--q+
----------I
,
-KG
( " C o p ) k4
k2
EPI
lYV"
0
I
L
+{
NOH-tPl
UUPAMINE
"C-Leucine
Precursor Pool
--1
2
Metabolic
Po01
I
I
p-bH P H t N Y L P Y K U V I C A C I D
1 1 C-Protein
I
Pool
I
I
Fig 2. Pathways for incorporation ofphenylalanine into proteins
and for metabolism.As discussed in Figure 1, the carbon-1 I label
in the carboxylposition of L-phenylalanine is removed in the metabolic pathway by decarboxylation to labeled carbon dioxide
(COz),which is cleared by dgfusion and bloodflow. PHENYL
ALA = phenylalanine; TYR = tyrosine; NOR-EPI = norepinephrine; EPI = epinephrine; p-OH = para hydroxy. Other
abbreviations as defined i n Figure 1.
BLOOD
1
TISSUE
PKUTtlNS
8-ADENOLYL
HOMUCYbTtlNt
Fig 3. Pathways for incorporation of methionine into proteins
and for metabolism.AJdiscussed in F i g w e 1, the carbon-1 1 label
in the carboxylposition of L-methionine is remozjed in the metabolic pathway & decarboxylation t o labeled carbon dioxide
(COz).If L-methionine 1s labeled in the methyl position with
carbon-1 I , the label is remvved by methyl acceptors, as shown in
the figure. These labeled methylated compounds are then retained
in the brain, making it difficult to discriminate between the
pathways of protein incorporation and metabolism by tracer kinetic analyses (see text). ATP = adenosine triphasphate; CoA
= coenzyme A.
etc.) that are retained in the brain. Thus, kinetic studies
with PET will probably be unable to differentiate between those two processes and will be able only to
provide estimates of the sum of these two reaction
pathways. Some studies have indicated that normally
the fraction of methionine metabolized is small (P.
Bustany, private communication, 1983). However,
even if this finding is true for the whole brain, local
variations may be of greater magnitude.
Although there are questions regarding the advis-
ability of using methionine labeled in the methyl position with carbon-11 and a tracer kinetic model that
ignores the metabolic pathway, as employed by Bustany and associates 171, interesting results have been
achieved by Bustany and associates in studies of
normal individuals and patients with Alzheimer's disease and schizophrenia. The validity of this assumption
and the occurrence of other labeled amino acids in
plasma during measurement of lCRPS is now under
investigation by Bustany and associates (private communication, 1983) using direct biochemical assay techniques in baboons. In any case, the principle of labeling
methionine in the carboxyl position is designed to reduce this metabolic effect.
Tracer Kinetic Model
As stated previously, data from direct biochemical
studies are required to structure a tracer kinetic model
properly. These studies provide such information as
the temporal sequence of the specific activity (labeled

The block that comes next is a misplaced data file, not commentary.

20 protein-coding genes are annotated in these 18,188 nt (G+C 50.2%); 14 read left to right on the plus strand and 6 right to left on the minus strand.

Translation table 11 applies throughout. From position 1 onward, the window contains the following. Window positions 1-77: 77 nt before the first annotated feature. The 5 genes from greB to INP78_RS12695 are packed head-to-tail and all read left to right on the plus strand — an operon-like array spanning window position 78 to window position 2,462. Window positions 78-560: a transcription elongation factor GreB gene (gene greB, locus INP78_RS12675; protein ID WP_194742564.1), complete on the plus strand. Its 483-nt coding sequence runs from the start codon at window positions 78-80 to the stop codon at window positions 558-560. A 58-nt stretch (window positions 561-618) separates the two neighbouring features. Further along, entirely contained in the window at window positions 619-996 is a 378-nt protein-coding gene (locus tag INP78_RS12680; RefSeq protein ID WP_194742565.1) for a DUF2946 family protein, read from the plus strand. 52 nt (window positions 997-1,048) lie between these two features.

to unlabeled concentrations) for the substrate in plasma
as well as for the substrate and reaction products in
tissue after intravenous or arterial injection of the
tracer. With this information, along with information
from other biochemical techniques, we can configure a
compartmental description of the process, as shown in
Figure 4 for L-[l-"C]leucine. One of the difficulties
existing presently is that while much is known about
the biochemical reaction sequences and total tissue
Phelps et al: Measurement of Cerebral Protein Synthesis in Humans
S195
concentrations of reactants and products, much less is
known about their kinetic rates in gross tissue or in its
compartmental components. For example, the leucine
tissue precursor pool is not the large acid-soluble pool
but rather only a small compartmentally separated portion. Very little is known about the concentration and
turnover rate of this pool, the degree to which this pool
communicates with the plasma pool and the endogenous leucine, the rates of formation and breakdown of
the various proteins into which leucine is incorporated,
and the degree to which leucine from protein breakdown returns to the precursor pool as opposed to being incorporated in the large acid-soluble pool. Thus,
there are many perplexing issues regarding how to formulate a model properly and how to estimate the inaccuracies that can result from assumptions of the model
under different conditions.
Although a tracer kinetic model for PET must, by
nature of the data, be fairly simple, we nevertheless
must work to understand and justify the simplifying
assumptions. For example, the first-order model shown
in Figure 4 assumes, among other things, that (1) the
tissue precursor pool is supplied only by plasma, (2)
proteins are not broken down to allow the release of
labeled or unlabeled leucine back to the precursor pool
or to the bloodstream ro any substantial degree during
the time of the study (i.e., over a 40 to 80 minute
period), and (3) the metabolic pathway is essentially
unidirectional for the labeled leucine. The validity of
these assumptions must be determined by biochemical
assay and tracer studies in animals. Models for human